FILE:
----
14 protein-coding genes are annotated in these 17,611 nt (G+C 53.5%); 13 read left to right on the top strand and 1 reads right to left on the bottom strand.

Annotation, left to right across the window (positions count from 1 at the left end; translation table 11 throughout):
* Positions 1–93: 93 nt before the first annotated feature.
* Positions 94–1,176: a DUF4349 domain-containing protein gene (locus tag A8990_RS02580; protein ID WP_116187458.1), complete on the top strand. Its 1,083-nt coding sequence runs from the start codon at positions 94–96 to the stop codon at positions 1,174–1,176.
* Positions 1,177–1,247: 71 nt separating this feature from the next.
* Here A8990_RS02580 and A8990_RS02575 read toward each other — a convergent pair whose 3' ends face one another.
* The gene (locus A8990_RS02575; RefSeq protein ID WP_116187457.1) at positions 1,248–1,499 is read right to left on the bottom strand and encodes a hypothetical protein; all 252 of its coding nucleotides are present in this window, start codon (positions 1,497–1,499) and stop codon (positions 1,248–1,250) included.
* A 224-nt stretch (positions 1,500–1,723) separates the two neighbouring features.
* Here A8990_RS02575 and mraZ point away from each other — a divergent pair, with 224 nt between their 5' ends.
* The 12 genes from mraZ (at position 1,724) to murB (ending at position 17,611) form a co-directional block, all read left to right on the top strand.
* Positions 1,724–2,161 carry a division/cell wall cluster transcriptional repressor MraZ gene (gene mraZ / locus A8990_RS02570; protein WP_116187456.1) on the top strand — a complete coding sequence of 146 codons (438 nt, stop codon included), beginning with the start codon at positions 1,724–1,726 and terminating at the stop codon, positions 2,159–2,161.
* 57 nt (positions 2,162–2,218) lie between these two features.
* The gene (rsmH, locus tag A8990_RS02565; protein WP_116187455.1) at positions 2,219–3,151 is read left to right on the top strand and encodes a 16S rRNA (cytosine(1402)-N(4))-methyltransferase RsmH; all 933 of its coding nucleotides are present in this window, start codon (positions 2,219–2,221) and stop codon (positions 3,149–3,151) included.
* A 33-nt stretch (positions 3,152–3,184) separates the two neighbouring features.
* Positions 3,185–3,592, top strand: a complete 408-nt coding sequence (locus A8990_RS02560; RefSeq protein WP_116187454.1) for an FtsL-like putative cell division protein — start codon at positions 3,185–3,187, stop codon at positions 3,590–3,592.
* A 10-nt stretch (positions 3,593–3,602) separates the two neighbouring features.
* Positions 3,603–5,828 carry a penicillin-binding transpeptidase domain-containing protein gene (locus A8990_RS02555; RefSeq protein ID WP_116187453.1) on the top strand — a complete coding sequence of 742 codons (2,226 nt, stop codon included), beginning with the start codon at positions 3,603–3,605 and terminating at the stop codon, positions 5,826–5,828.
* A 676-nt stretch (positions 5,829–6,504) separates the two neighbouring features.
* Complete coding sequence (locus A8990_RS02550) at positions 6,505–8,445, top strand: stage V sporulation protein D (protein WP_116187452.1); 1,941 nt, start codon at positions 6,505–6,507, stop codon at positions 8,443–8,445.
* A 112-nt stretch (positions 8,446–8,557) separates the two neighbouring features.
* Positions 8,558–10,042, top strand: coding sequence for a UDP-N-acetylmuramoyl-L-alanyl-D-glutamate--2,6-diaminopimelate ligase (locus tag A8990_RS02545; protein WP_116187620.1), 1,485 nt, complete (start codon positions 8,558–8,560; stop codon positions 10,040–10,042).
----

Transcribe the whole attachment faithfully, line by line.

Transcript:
14 protein-coding genes are annotated in these 17,611 nt (G+C 53.5%); 13 read left to right on the top strand and 1 reads right to left on the bottom strand.

Annotation, left to right across the window (positions count from 1 at the left end; translation table 11 throughout):
* Positions 1–93: 93 nt before the first annotated feature.
* Positions 94–1,176: a DUF4349 domain-containing protein gene (locus tag A8990_RS02580; protein ID WP_116187458.1), complete on the top strand. Its 1,083-nt coding sequence runs from the start codon at positions 94–96 to the stop codon at positions 1,174–1,176.
* Positions 1,177–1,247: 71 nt separating this feature from the next.
* Here A8990_RS02580 and A8990_RS02575 read toward each other — a convergent pair whose 3' ends face one another.
* The gene (locus A8990_RS02575; RefSeq protein ID WP_116187457.1) at positions 1,248–1,499 is read right to left on the bottom strand and encodes a hypothetical protein; all 252 of its coding nucleotides are present in this window, start codon (positions 1,497–1,499) and stop codon (positions 1,248–1,250) included.
* A 224-nt stretch (positions 1,500–1,723) separates the two neighbouring features.
* Here A8990_RS02575 and mraZ point away from each other — a divergent pair, with 224 nt between their 5' ends.
* The 12 genes from mraZ (at position 1,724) to murB (ending at position 17,611) form a co-directional block, all read left to right on the top strand.
* Positions 1,724–2,161 carry a division/cell wall cluster transcriptional repressor MraZ gene (gene mraZ / locus A8990_RS02570; protein WP_116187456.1) on the top strand — a complete coding sequence of 146 codons (438 nt, stop codon included), beginning with the start codon at positions 1,724–1,726 and terminating at the stop codon, positions 2,159–2,161.
* 57 nt (positions 2,162–2,218) lie between these two features.
* The gene (rsmH, locus tag A8990_RS02565; protein WP_116187455.1) at positions 2,219–3,151 is read left to right on the top strand and encodes a 16S rRNA (cytosine(1402)-N(4))-methyltransferase RsmH; all 933 of its coding nucleotides are present in this window, start codon (positions 2,219–2,221) and stop codon (positions 3,149–3,151) included.
* A 33-nt stretch (positions 3,152–3,184) separates the two neighbouring features.
* Positions 3,185–3,592, top strand: a complete 408-nt coding sequence (locus A8990_RS02560; RefSeq protein WP_116187454.1) for an FtsL-like putative cell division protein — start codon at positions 3,185–3,187, stop codon at positions 3,590–3,592.
* A 10-nt stretch (positions 3,593–3,602) separates the two neighbouring features.
* Positions 3,603–5,828 carry a penicillin-binding transpeptidase domain-containing protein gene (locus A8990_RS02555; RefSeq protein ID WP_116187453.1) on the top strand — a complete coding sequence of 742 codons (2,226 nt, stop codon included), beginning with the start codon at positions 3,603–3,605 and terminating at the stop codon, positions 5,826–5,828.
* A 676-nt stretch (positions 5,829–6,504) separates the two neighbouring features.
* Complete coding sequence (locus A8990_RS02550) at positions 6,505–8,445, top strand: stage V sporulation protein D (protein WP_116187452.1); 1,941 nt, start codon at positions 6,505–6,507, stop codon at positions 8,443–8,445.
* A 112-nt stretch (positions 8,446–8,557) separates the two neighbouring features.
* Positions 8,558–10,042, top strand: coding sequence for a UDP-N-acetylmuramoyl-L-alanyl-D-glutamate--2,6-diaminopimelate ligase (locus tag A8990_RS02545; protein WP_116187620.1), 1,485 nt, complete (start codon positions 8,558–8,560; stop codon positions 10,040–10,042).